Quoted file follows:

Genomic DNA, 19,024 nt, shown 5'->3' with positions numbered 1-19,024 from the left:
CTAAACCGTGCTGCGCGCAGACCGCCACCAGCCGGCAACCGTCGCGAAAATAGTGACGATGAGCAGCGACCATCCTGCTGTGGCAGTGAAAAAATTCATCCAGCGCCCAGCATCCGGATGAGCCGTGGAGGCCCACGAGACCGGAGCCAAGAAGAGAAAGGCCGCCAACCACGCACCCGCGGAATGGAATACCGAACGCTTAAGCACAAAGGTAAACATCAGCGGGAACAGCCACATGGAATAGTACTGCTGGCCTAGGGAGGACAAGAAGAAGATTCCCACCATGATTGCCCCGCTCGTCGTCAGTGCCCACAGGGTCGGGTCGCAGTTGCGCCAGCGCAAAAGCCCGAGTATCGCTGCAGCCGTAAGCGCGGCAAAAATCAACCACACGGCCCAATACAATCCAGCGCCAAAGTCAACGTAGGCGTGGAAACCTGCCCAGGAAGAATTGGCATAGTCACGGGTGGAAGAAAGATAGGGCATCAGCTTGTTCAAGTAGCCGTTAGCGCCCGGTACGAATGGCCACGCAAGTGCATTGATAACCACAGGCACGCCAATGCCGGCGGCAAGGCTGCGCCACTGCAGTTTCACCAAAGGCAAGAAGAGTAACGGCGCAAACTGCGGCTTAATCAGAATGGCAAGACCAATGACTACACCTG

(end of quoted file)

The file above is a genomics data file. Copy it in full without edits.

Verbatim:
Genomic DNA, 19,024 nt, shown 5'->3' with positions numbered 1-19,024 from the left:
CTAAACCGTGCTGCGCGCAGACCGCCACCAGCCGGCAACCGTCGCGAAAATAGTGACGATGAGCAGCGACCATCCTGCTGTGGCAGTGAAAAAATTCATCCAGCGCCCAGCATCCGGATGAGCCGTGGAGGCCCACGAGACCGGAGCCAAGAAGAGAAAGGCCGCCAACCACGCACCCGCGGAATGGAATACCGAACGCTTAAGCACAAAGGTAAACATCAGCGGGAACAGCCACATGGAATAGTACTGCTGGCCTAGGGAGGACAAGAAGAAGATTCCCACCATGATTGCCCCGCTCGTCGTCAGTGCCCACAGGGTCGGGTCGCAGTTGCGCCAGCGCAAAAGCCCGAGTATCGCTGCAGCCGTAAGCGCGGCAAAAATCAACCACACGGCCCAATACAATCCAGCGCCAAAGTCAACGTAGGCGTGGAAACCTGCCCAGGAAGAATTGGCATAGTCACGGGTGGAAGAAAGATAGGGCATCAGCTTGTTCAAGTAGCCGTTAGCGCCCGGTACGAATGGCCACGCAAGTGCATTGATAACCACAGGCACGCCAATGCCGGCGGCAAGGCTGCGCCACTGCAGTTTCACCAAAGGCAAGAAGAGTAACGGCGCAAACTGCGGCTTAATCAGAATGGCAAGACCAATGACTACACCTG